Continue reading ‘Acclimation history modulates effect size of calcareous algae (Halimeda opuntia) to herbicide exposure under future climate scenarios’

Transgenerational plasticity and acclimation of tropical sea urchins to ocean warming and acidification

Anthropogenic CO2 emissions are causing the oceans to simultaneously warm and become increasingly acidic, with rates of change that are putting evolutionary pressure on many marine organisms. As a result, both short-term responses and the ability of organisms to acclimate to rapid environmental change through phenotypic plasticity are expected to play a considerable role in persistence of many species under future ocean change. Evidence is accumulating that non-genetic inheritance and transgenerational plasticity (TGP) may be important mechanisms which may facilitate acclimation to ocean warming and acidification. This thesis tests the overarching hypothesis that TGP and parental acclimation to predicted ocean warming and acidification conditions promote greater resilience in offspring using two tropical sea urchins, Tripneustes gratilla and Echinometra sp. A, as model organisms.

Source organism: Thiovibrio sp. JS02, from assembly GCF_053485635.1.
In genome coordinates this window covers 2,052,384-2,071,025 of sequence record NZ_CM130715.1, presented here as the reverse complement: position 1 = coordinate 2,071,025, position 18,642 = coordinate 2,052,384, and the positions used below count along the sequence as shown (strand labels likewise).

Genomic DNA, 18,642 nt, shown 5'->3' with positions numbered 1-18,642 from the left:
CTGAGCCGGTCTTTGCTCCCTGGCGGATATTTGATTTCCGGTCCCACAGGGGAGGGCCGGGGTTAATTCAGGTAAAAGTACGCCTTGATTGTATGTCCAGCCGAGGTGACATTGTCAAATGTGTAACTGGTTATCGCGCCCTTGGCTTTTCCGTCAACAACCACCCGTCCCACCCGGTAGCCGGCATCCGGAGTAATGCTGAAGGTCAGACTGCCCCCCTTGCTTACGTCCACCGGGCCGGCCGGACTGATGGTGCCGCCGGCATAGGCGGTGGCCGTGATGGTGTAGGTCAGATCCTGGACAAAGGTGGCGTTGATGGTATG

Continue reading ‘Transgenerational plasticity and acclimation of tropical sea urchins to ocean warming and acidification’

Long-term response of Dictyota dichotoma var. intricata (C. Agardh) Greville (Phaeophyceae) to ocean acidification: Insights from high pCO2 vents


•We observed a reduced abundance and individual size of Dictyota at 8.1 compared to pH 6.7

•The photochemical efficiency differs between the two populations of Dictyota, living at two different pH for decades

•Individuals at low pH (6.7) have lower photochemical efficiency, low energetic costs but a higher capability to face the oxidative stress

•The saved energy may be invested in growth and reproduction, ensuring the biological success under ocean acidification

•First physiological plasticity and, then the adaptive response may be at base of short- and long-term response of Dictyota